Homemade “Pop Tarts”
I admit it. I went through a serious Pop Tart phase. I was a child of the 60’s and 70s and when they came out with the ones with frosting it was like an event! My breakfast got better overnight. My Mom never had potato chips or soda in the house, but somehow these “pastries” passed muster. They wouldn’t’ today, at least not with me. The fruit filling is non-existent and quite artificial tasting. This version is from Kim Laidlaw’s book, Home Baked Comfort. Not only are these a better version as you can control the quality of ingredients from the get-go, but she chose my favorite flavor of jam – sour cherry! Now of course you could vary that, but try her version first. Kids might like the optional sprinkles. I say, leave them out and create this sophisticated yet homey version of the original breakfast treat. If you are in the mood for something yeasty and elegant, try her Figgy Cardamom Bread.
Excerpted with permission. Home Baked Comfortby Kim Laidlaw. Published by Weldon Owen. Photos by Eric Wolfinger.
I’m a child of the 1970s, and though my mom baked fresh bread, made her own yogurt, and had a vegetable garden, there was a certain amount of junk food that my brother and I always asked for. I loved cherry Pop-Tarts as a kid. I haven’t had one in many years, so I thought I’d create a somewhat adult version of the pastry (but don’t put these in the toaster!).
- 2 cups (10 oz/315 g) all-purpose flour
- ¼ cup (1 oz/30 g) confectioners’ sugar
- ½ tsp kosher salt
- 10 tbsp (5 oz/155 g) unsalted butter, cut into chunks
- 1 large egg yolk
- ⅓ cup (3fl oz/80 ml) plus 2 tbsp whole milk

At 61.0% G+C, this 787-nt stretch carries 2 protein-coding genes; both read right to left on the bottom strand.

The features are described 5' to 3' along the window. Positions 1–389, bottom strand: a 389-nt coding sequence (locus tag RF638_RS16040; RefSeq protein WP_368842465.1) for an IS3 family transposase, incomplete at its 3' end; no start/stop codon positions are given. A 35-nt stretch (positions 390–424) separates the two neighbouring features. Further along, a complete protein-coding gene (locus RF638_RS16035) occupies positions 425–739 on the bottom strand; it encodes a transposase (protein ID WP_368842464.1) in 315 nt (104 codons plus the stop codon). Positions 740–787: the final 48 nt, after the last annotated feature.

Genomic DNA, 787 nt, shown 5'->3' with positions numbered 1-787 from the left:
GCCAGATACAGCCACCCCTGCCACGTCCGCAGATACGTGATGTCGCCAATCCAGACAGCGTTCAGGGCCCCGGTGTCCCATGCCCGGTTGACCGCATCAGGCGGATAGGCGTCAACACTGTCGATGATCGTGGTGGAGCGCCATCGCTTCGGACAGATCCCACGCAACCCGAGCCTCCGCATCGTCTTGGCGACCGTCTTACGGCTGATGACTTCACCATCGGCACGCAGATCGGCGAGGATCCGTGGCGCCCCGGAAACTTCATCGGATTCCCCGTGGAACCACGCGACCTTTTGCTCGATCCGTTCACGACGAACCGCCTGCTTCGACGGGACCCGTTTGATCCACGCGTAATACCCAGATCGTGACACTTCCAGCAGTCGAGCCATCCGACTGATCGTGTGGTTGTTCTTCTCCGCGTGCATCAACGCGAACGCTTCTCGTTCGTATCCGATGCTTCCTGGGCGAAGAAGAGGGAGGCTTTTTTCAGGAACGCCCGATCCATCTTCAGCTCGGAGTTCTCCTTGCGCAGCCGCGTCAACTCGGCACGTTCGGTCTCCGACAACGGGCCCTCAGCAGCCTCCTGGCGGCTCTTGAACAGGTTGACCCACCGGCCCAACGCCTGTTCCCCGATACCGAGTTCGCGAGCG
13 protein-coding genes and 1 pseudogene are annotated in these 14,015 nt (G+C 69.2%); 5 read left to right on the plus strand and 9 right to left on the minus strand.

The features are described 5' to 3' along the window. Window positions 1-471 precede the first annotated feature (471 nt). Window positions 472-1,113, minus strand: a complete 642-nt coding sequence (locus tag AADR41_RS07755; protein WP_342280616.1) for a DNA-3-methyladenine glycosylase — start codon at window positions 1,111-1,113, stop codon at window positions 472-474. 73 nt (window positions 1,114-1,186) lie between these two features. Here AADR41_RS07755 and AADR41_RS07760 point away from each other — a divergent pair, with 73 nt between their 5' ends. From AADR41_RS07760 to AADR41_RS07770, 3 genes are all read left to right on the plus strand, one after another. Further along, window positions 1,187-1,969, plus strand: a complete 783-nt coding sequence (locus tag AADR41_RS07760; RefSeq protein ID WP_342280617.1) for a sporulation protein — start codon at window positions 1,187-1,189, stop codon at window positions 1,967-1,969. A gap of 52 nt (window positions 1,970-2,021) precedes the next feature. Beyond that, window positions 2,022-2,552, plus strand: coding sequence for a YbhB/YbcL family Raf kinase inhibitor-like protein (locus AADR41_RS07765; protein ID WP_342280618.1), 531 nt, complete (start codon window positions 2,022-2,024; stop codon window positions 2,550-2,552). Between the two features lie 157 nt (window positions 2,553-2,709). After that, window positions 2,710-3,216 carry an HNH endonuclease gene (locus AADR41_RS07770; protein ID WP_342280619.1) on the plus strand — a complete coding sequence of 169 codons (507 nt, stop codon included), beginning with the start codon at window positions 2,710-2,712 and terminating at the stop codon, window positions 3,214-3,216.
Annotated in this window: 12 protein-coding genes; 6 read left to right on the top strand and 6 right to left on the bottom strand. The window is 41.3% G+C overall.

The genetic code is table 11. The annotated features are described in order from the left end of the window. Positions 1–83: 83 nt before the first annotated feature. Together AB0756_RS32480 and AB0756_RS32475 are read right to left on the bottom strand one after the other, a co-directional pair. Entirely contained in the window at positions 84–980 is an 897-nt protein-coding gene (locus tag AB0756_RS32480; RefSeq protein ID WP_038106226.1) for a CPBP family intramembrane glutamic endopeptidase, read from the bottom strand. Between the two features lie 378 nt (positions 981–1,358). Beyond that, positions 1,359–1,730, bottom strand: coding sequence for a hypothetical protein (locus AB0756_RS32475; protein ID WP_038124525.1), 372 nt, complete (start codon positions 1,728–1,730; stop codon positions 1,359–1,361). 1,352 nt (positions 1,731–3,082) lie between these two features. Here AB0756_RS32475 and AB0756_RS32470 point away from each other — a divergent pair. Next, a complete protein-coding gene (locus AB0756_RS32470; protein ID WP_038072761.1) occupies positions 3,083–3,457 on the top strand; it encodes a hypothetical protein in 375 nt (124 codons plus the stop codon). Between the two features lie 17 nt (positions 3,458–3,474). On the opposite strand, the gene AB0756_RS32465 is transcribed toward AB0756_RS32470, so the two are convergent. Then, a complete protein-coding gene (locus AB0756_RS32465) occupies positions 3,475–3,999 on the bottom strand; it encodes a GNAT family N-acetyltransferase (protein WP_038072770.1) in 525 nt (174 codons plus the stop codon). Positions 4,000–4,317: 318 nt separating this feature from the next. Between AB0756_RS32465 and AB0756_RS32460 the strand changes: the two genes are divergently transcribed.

- ¾ cup (7 ½ oz/235 g) sour cherry jam, or your favorite flavor
- 2 tsp cornstarch mixed with 1 tsp cold water
- 1 large egg beaten with 1 tsp warm water
- 1 cup (4 oz/125 g) confectioners’ sugar, sifted
- 2 tsp whole milk
- 2 tsp corn syrup
- ½ tsp pure vanilla extract
- Sprinkles (optional)
- To make the dough, in a food processor, combine the flour, confectioners’ sugar, and salt and process until blended. Add the butter and process until the mixture looks like coarse crumbs. Add the egg yolk and milk and process until the dough just comes together. Dump the dough onto 2 large sheets of overlapping plastic wrap. Press the dough into a disk, wrap with the plastic wrap, and refrigerate for about 30 minutes or overnight.
- To make the filling, in a small saucepan, cook the jam and cornstarch mixture over medium heat, stirring, until slightly thickened and bubbly. Let cool.
- Line 2 baking sheets with parchment paper. On a lightly floured work surface, divide the dough in half and form each half into a rough rectangle. Roll one rectangle until it measures about 16 by 9 inches (40 by 23 cm). Using a ruler and a pizza cutter, cut the dough into 12 small rectangles, each about 3 by 4 inches (7.5 by 10 cm). Set the rectangles on a baking sheet and refrigerate while you repeat with the other piece of dough.
- Lay half of the rectangles on the work surface and lightly brush with the beaten egg. Dollop a tablespoon of the filling into the center of each. Spread it out on the dough, leaving a border of about 1⁄2 inch (12 mm). Top with a plain dough rectangle and press the edges together with your fingertips, being careful not to let the filling ooze out the sides. Crimp the edges with a fork. Put 6 tarts on each baking sheet, spacing them evenly, and prick the centers all over with the fork. Refrigerate while the oven preheats.
- Position 2 oven racks evenly in the oven and preheat to 375°F (190°C). Bake the tarts, rotating the pans once halfway through, until golden brown, 15–18 minutes. Let cool on a wire rack.
- Meanwhile, to make the glaze, whisk together the confectioners’ sugar, milk, corn syrup, and vanilla until smooth. Smear the glaze on the tarts and decorate with sprinkles, if you like.
- You can embellish the tarts with all sorts of fancy sprinkles, or stir a little food coloring into a portion of the glaze and sling it across the top. Experiment with your favorite types of jam to re-create a Pop-Tart flavor you loved as a kid.